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I was speaking to an industry colleague in the innovation space, and commented to them that in corporate innovation, it was important to have patience. They blinked and restated what they thought I meant, that it was important to be tenacious. This revealed a surprising fact for me: that it wasn’t universally understood that patience is a virtue.

In the world of innovation, startups are often revered. The innovation that has come out of the international system of VC-backed tech startups is unarguable. Accordingly, in the land of corporate innovation in particular, it makes sense to seek to learn from the startup ecosystem, and apply their proven approaches into a corporate setting. Tools like design thinking, lean canvas, and the daily stand-up are examples of this.

However, innovation in a corporate environment requires a different approach to innovation in a startup, and not all of the startup lessons translate directly. Mark Searle from UC Berkley has recently made some insightful comments about that. I will add another — that the startup lesson about the the virtue of tenacity doesn’t translate directly either.

Before I go on, I’ll share some quick definitions so we’re all on the same page. Tenacity is the unwillingness to give up, even in the face of defeat. Patience is the acceptance that true success will take a while.

In my experience, it is the latter that better supports a culture of innovation within a corporate environment. That said, good innovators are not complacent, they do not accept the status quo, and they are driven to create a better world.

The reason that patience is a virtue in corporate innovation is due to corporate efficiency. Corporates are often set up so that the same idea isn’t funded in multiple places. In fact, there is usually a natural place for a particular idea to be explored, whether it’s in the IT group, marketing, or product development. If an idea fails, and most ideas do fail, it is unlikely that the same place will fund a similar idea again immediately. Effectively, a failed idea becomes taboo for a period of time.

How does this relate to patience? Well, getting the timing of an idea right is often a key part of success. However, since having an idea “too late” is a terrible outcome, people naturally err on the side of being “too early”. When a too-early idea fails, a successful corporate innovator will take the lessons from the failure, wait until the conditions are right, and then resurrect the idea. This time, the timing is likely to be better and the execution better informed. It requires an acceptance that true success can take a while, and often doesn’t come the first time.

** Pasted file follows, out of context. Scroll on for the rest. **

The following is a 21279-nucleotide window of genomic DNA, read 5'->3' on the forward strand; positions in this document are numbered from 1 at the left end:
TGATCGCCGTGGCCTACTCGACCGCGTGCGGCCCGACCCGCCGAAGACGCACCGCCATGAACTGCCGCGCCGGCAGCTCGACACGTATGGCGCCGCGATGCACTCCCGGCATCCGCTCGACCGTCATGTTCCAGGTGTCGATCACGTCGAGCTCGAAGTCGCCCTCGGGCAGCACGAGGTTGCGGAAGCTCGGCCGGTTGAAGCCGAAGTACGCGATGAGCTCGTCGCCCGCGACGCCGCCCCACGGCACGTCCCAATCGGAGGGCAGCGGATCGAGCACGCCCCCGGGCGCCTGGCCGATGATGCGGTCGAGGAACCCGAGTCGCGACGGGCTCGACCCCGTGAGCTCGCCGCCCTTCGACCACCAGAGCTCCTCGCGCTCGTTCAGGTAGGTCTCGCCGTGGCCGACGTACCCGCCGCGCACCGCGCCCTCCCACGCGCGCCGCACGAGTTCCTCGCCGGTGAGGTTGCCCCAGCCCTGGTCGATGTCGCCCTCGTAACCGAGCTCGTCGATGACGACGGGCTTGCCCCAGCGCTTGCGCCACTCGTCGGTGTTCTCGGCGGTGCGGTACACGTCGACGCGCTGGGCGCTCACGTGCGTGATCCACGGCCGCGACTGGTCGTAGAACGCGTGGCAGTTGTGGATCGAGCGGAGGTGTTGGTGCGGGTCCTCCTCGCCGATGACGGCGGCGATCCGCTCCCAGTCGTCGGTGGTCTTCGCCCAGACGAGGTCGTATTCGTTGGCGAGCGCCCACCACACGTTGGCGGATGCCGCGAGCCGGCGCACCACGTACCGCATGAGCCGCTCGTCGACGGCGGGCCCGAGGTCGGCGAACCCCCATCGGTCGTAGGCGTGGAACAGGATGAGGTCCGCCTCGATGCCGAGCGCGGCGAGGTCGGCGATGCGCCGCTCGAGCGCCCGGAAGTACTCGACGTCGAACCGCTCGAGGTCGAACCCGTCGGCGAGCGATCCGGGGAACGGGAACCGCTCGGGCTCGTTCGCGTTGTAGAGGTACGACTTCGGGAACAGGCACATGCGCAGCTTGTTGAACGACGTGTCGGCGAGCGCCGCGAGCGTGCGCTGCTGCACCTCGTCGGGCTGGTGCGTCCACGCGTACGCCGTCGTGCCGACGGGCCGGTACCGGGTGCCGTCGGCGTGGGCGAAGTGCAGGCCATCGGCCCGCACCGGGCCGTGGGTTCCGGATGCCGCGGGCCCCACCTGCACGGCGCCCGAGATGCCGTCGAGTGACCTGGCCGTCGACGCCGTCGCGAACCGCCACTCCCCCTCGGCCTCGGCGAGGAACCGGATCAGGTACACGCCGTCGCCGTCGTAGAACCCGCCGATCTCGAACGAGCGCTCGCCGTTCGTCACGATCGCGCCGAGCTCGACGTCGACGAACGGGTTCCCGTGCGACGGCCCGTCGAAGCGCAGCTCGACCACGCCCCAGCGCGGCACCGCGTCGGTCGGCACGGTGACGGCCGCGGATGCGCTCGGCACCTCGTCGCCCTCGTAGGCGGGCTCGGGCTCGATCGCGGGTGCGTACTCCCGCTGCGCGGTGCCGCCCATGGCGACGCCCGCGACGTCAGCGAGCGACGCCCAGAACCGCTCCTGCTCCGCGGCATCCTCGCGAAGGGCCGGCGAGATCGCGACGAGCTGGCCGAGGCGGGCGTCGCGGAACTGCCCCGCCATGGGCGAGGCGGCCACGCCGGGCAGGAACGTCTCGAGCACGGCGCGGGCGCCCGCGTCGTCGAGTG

Tenacity can be poisonous in this environment, with the unfortunate innovator continuing to push an idea within a company even after it has failed and become taboo. The reputation of both the idea and innovator can be harmed, and neither may end up working at the company in the future, depriving the company of real value.

However, in the startup ecosystem, tenacity is valued by the VCs who back startups run by tenacious people. A VC fund doesn’t live or die by the performance of a single startup, but VCs maximise their chances through knowing a startup will keep trying to find product-market fit while they keep funding it. They can then shift follow-on funding rounds towards startups that are performing better, and let the other startups run out of cash.

Many successful people from the startup ecosystem make their way into corporate innovation. They won’t have seen much patience within a startup; startups are all about urgency. Perhaps when they see patience, they associate it with lack of drive. However, corporate innovators have as much drive as innovators anywhere, and if one idea is paused, they will be progressing one of several other ideas. Corporate innovators often have many irons in the fire.

If you’re coming from a startup world into the corporate one, try to practice your patience. Sometimes the best strategy for helping an idea work out in the long term is to put it on ice for a while. When you thaw it out later, you may be surprised at how important your patience was for its success.

I have qualifications in computer science, philosophy and finance, and spent two decades working in early stage product/tech in the telecommunications sector

I have qualifications in computer science, philosophy and finance, and spent two decades working in early stage product/tech in the telecommunications sector